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Planted the garlic (Allium sativum) today. This year I actually dug a trench and filled in the bottom with the last of the year’s compost. The soil in my area is pretty poor, so I’ve always had mixed results with root crops. Amending the soil like this will almost certainly have a much better result than all the fertiliser in the world (comfrey liquid in my case).

There’s been an incentive to make the extra effort because this year I bought a head of ‘Music’ garlic to try out; I’ve never planted a horticultural variety before. Usually I just use whatever cloves are beginning to sprout from the garlic I get at the grocery; they say you shouldn’t do it, but I’ve never had any problems from it. In any case, that stuff’s often been in storage for gods know how long, so it often sprouts not long after it comes home. It was only one head of ‘Music’, which provided four cloves, so the rest was all from store descent (none of it actually from the grocery this time).

Last Thursday the camassias (Camassia quamash) went into the ground. I would have much preferred C. scilloides, which is native to this area (C. quamash is native to the west coast regions), but this is the only species I’ve been able to find available that I can be confident is nursery raised and not ripped from the wild. As a bonus, when they start multiplying in a couple years, they can serve as another crop; all the camassias were a staple food for local tribes before Europeans showed up.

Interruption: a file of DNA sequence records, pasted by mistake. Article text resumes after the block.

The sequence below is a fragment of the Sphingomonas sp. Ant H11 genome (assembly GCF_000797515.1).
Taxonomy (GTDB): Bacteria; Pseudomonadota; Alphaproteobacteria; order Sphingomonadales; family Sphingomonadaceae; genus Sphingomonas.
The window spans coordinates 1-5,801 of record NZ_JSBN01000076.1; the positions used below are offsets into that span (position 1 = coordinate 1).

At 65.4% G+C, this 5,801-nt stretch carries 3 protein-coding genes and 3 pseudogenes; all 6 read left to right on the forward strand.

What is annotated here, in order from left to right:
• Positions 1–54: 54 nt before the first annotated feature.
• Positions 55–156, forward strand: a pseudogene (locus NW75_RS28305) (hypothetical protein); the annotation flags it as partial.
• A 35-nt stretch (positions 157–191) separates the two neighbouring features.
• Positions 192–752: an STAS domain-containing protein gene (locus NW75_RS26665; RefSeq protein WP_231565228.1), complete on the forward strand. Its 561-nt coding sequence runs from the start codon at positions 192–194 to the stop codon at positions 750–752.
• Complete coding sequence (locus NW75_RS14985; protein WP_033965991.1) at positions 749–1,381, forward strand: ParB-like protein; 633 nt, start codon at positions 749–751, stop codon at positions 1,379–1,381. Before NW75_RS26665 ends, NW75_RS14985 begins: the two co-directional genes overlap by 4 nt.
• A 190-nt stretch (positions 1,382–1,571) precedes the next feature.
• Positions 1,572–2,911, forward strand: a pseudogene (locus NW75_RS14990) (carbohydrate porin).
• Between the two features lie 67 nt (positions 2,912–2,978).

Ironically I seriously would also like to get some Anticlea elegans (formerly Zigadenas elegans) bulbs, commonly known as death camas. A. elegans is also native and a camassia lookalike until it flowers, but the bulbs are deadly toxic. It would tickle my warped sense of humour to grow both.

I got some ‘Antoinette’ tulips from the Master Gardener fall plant sale (along with the ‘Music’ garlic, camassias, and ‘Ziva’ paperwhite Narcissus) as a gift for the neighbours. They’re nice looking enough: white and yellow with pink that shows up later. They’re also a multiflowering type, with several blooms per stem instead of the usual one. The other neighbours will get some paperwhites for indoor forcing, but I don’t know if I’ll start them before I give them…it’s more work for me, I’d have to find a nice pot to put them in, and I have my own to deal with.

Most of the tender things are indoors now. There hasn’t been a frost yet, but it’s just a matter of time.